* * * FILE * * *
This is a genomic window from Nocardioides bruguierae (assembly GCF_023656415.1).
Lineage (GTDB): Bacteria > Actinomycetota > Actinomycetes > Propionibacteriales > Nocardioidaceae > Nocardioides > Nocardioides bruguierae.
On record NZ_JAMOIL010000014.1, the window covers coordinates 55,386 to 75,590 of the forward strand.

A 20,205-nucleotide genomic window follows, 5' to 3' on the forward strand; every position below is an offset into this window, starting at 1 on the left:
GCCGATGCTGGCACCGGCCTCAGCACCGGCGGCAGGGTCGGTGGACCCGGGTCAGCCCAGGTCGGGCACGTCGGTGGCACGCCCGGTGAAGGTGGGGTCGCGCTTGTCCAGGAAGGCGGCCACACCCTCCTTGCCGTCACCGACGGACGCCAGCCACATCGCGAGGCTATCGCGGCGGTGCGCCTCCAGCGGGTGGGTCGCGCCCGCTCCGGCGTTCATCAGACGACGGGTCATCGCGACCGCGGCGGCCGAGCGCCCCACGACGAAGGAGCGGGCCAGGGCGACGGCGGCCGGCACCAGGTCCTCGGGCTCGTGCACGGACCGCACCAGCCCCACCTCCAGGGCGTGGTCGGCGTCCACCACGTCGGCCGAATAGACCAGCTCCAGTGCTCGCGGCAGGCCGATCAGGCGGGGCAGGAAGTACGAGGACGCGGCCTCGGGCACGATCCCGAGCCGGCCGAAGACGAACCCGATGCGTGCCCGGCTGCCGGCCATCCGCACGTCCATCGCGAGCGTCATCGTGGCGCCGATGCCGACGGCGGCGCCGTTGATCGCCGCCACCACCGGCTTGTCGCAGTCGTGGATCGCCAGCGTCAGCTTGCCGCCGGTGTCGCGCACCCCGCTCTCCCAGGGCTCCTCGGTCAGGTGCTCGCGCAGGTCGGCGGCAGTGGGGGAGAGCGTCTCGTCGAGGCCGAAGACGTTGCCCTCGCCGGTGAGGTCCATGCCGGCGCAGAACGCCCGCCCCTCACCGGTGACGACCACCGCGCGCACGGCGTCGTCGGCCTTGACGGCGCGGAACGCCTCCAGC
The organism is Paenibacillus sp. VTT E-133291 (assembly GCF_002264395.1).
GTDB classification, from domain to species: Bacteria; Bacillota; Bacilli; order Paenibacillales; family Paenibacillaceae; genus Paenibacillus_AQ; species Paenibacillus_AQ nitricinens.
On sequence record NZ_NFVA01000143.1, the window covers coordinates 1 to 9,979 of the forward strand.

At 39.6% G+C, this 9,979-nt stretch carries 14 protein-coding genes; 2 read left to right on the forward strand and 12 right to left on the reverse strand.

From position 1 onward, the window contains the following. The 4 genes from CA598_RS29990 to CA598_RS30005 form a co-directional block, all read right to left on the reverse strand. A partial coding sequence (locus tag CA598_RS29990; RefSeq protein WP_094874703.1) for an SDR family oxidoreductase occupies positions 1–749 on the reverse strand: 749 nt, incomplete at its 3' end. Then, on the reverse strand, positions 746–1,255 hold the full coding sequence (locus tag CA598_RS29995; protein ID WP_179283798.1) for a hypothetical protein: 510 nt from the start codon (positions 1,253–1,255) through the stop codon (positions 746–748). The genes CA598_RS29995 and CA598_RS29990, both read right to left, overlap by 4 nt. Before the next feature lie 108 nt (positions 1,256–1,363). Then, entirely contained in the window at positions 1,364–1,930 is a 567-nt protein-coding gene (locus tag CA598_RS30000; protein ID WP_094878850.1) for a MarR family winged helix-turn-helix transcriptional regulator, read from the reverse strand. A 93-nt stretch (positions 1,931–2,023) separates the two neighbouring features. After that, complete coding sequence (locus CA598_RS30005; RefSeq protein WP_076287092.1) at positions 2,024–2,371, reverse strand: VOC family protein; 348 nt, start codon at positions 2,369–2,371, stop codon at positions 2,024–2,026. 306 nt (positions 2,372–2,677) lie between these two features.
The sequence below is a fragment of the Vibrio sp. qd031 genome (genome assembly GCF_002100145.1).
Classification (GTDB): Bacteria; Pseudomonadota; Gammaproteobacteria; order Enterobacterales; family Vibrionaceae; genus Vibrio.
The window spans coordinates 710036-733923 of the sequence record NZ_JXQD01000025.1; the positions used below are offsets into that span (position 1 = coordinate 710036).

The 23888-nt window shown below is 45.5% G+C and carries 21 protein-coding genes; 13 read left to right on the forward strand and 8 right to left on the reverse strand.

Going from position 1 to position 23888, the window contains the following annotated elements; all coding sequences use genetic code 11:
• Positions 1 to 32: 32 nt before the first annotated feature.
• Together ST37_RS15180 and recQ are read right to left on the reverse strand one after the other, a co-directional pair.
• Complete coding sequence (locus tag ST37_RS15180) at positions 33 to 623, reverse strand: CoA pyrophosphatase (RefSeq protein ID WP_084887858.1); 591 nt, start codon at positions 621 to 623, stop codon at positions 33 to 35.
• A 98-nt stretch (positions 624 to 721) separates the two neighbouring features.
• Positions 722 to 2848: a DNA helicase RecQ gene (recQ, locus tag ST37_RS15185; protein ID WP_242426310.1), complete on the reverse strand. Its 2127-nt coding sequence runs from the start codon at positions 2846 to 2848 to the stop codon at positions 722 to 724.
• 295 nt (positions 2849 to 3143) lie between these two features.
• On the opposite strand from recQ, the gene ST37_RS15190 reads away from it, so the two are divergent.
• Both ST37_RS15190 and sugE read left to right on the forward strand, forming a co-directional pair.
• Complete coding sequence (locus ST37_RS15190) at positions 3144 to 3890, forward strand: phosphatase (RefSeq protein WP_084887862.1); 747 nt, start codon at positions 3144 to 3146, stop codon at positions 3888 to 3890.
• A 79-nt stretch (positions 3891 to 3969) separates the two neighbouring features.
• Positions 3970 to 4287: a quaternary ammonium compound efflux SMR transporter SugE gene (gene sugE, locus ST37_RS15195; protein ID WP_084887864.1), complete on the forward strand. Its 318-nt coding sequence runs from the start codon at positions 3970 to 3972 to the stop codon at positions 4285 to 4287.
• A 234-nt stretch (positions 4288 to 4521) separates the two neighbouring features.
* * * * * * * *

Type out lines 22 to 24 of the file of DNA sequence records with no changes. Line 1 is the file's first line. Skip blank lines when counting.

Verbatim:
• On the opposite strand from recQ, the gene ST37_RS15190 reads away from it, so the two are divergent.
• Both ST37_RS15190 and sugE read left to right on the forward strand, forming a co-directional pair.
• Complete coding sequence (locus ST37_RS15190) at positions 3144 to 3890, forward strand: phosphatase (RefSeq protein WP_084887862.1); 747 nt, start codon at positions 3144 to 3146, stop codon at positions 3888 to 3890.